At 97 years old, Ed can still remember a time before the city’s skyline was dotted with Art Deco skyscrapers like the Chrysler Building and 30 Rock. Growing up in New Jersey, Ed and his six siblings lived a quiet, sometimes hardscrabble life.

There were always chores to be done, but he and his brothers often found time to go crabbing off the piers in Bayonne. In tin buckets, the boys would carry their haul back home to be cooked for dinner. As soon as he was old enough, Ed took a job with the New Jersey Railroad, hammering steel nails into the tracks. It was dirty and backbreaking, he recalls, but hard work was in his blood.

With the outbreak of World War II, Ed followed his brothers into the Armed Forces, enlisting in the Navy. He was immediately stationed to the U.S.S. Hornet, an aircraft carrier in the Pacific. His job was in ship maintenance, repairing everything from the electrical system to the cavernous system of pipes. Ed remains intensely modest about his service. If not for his hat displaying the silhouette of the Hornet and a framed American flag resting on a nearby shelf, it would be impossible to know Ed is a veteran.

Years of Hard labor have taken their toll.
Ed has tried going for walks, but his legs give out after a block.

Instead, Ed prefers to talk about how much he missed his beloved Clara during the war. The two had been friends since grade school, but with their separation, romance sparked. Ed and Clara wrote hundreds of heartfelt letters to each other while he was at sea. “That was the only way to keep in touch. You couldn’t call,” Ed observes.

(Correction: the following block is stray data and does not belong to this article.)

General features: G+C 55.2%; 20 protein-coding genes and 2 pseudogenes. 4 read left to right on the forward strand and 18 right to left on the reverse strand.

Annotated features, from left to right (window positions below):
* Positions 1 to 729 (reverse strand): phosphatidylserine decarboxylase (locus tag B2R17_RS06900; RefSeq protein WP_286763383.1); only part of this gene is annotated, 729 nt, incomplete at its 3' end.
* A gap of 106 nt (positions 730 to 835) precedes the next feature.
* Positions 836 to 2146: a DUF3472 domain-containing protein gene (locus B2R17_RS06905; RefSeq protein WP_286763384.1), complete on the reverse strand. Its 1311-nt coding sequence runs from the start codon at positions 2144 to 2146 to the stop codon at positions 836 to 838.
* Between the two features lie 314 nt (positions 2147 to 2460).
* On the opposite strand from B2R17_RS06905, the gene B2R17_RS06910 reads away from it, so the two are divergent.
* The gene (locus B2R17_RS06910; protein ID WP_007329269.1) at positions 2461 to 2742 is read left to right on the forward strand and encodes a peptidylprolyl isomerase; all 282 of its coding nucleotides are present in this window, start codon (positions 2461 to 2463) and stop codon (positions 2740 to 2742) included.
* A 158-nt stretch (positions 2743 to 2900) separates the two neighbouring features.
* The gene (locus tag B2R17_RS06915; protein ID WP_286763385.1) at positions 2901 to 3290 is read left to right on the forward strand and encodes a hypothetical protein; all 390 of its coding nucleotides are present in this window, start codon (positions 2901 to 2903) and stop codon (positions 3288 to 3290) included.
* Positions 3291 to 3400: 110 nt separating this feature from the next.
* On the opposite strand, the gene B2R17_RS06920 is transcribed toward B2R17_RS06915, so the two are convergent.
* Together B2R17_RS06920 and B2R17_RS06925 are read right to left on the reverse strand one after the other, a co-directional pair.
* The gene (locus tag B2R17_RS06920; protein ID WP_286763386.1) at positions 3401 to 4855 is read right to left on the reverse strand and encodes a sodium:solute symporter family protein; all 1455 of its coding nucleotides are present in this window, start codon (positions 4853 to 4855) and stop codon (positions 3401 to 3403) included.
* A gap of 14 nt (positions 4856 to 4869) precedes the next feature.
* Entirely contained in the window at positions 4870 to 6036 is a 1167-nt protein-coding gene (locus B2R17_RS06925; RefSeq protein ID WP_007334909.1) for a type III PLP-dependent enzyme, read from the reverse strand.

When he returned home, Ed discovered many of his letters had been blacked out before they arrived in Clara’s hands. Despite his discretion, censors had removed even minor details for fear of compromising the war effort. Ed went back to working on the railroad and he finally asked Clara to marry him. The newlyweds settled in Staten Island just before construction on the Verrazano-Narrows Bridge began. At the time, their neighborhood was still a collection of unpaved roads.

For 60 years, Ed and Clara lived a quiet life filled with countless family barbecues, birthdays and long walks along the shore to watch ships coming and going. When Clara passed away in 2005, Ed was heartbroken. Even today, he can barely find the words to express his sorrow. With Clara gone – and all of his siblings too – Ed was forced to confront his age and declining health.

Years of hard labor have taken their toll. While Ed’s shoulders hurt terribly, the most persistent pain comes from his knees. Both were replaced 12 years ago, but the surgery did little to help. Ed has tried going for walks, but his legs give out after just a block.

Citymeals deliveries have helped Ed immensely. But more than the food, Ed appreciates the conversation with his deliverer. It’s a moment to connect with the world beyond his doorstep.